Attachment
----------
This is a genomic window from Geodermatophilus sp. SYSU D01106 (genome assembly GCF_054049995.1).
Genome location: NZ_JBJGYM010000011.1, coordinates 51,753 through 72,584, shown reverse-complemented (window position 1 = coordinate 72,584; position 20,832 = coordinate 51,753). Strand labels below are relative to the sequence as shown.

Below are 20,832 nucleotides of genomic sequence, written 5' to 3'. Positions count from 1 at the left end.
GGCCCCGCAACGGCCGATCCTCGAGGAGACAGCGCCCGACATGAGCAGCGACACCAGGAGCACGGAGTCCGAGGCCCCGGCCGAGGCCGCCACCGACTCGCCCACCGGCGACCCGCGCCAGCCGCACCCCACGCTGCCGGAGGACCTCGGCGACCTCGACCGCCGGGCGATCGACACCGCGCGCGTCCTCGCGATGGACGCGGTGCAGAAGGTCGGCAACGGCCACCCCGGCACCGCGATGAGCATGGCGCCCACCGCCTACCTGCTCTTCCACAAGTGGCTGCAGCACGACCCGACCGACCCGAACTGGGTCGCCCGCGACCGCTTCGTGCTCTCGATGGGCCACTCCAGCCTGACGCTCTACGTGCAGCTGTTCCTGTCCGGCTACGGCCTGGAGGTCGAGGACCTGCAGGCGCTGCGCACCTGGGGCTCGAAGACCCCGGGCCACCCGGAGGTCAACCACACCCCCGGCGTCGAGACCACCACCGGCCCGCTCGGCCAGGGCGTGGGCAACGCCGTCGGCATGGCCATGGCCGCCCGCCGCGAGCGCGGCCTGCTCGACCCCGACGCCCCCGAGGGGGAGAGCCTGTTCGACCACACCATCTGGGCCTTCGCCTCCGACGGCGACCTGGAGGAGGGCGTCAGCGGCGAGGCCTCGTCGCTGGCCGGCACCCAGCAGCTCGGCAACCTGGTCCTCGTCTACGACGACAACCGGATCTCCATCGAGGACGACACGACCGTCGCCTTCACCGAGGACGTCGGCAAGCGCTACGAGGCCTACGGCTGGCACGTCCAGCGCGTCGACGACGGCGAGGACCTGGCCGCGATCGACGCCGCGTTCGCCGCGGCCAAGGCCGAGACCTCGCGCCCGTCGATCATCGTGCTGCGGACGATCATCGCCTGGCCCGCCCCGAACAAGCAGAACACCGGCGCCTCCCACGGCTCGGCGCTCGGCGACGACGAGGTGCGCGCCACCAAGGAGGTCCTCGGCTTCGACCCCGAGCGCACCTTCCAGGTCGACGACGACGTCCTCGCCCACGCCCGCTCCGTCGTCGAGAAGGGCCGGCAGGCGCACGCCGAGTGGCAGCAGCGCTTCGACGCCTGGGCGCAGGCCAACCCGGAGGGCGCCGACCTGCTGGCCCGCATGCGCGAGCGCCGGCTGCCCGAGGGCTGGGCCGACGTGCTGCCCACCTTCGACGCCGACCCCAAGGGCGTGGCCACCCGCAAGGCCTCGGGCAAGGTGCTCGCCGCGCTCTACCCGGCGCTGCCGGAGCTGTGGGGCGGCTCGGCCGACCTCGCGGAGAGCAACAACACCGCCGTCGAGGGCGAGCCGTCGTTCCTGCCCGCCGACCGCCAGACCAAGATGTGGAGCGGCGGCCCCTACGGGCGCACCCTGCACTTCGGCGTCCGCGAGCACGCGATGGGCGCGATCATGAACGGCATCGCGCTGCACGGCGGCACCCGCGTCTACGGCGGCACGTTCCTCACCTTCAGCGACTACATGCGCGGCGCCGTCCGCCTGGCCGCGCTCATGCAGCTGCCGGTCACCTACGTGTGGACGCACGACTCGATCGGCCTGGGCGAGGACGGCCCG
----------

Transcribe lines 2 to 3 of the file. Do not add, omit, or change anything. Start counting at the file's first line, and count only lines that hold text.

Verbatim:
Genome location: NZ_JBJGYM010000011.1, coordinates 51,753 through 72,584, shown reverse-complemented (window position 1 = coordinate 72,584; position 20,832 = coordinate 51,753). Strand labels below are relative to the sequence as shown.

Below are 20,832 nucleotides of genomic sequence, written 5' to 3'. Positions count from 1 at the left end.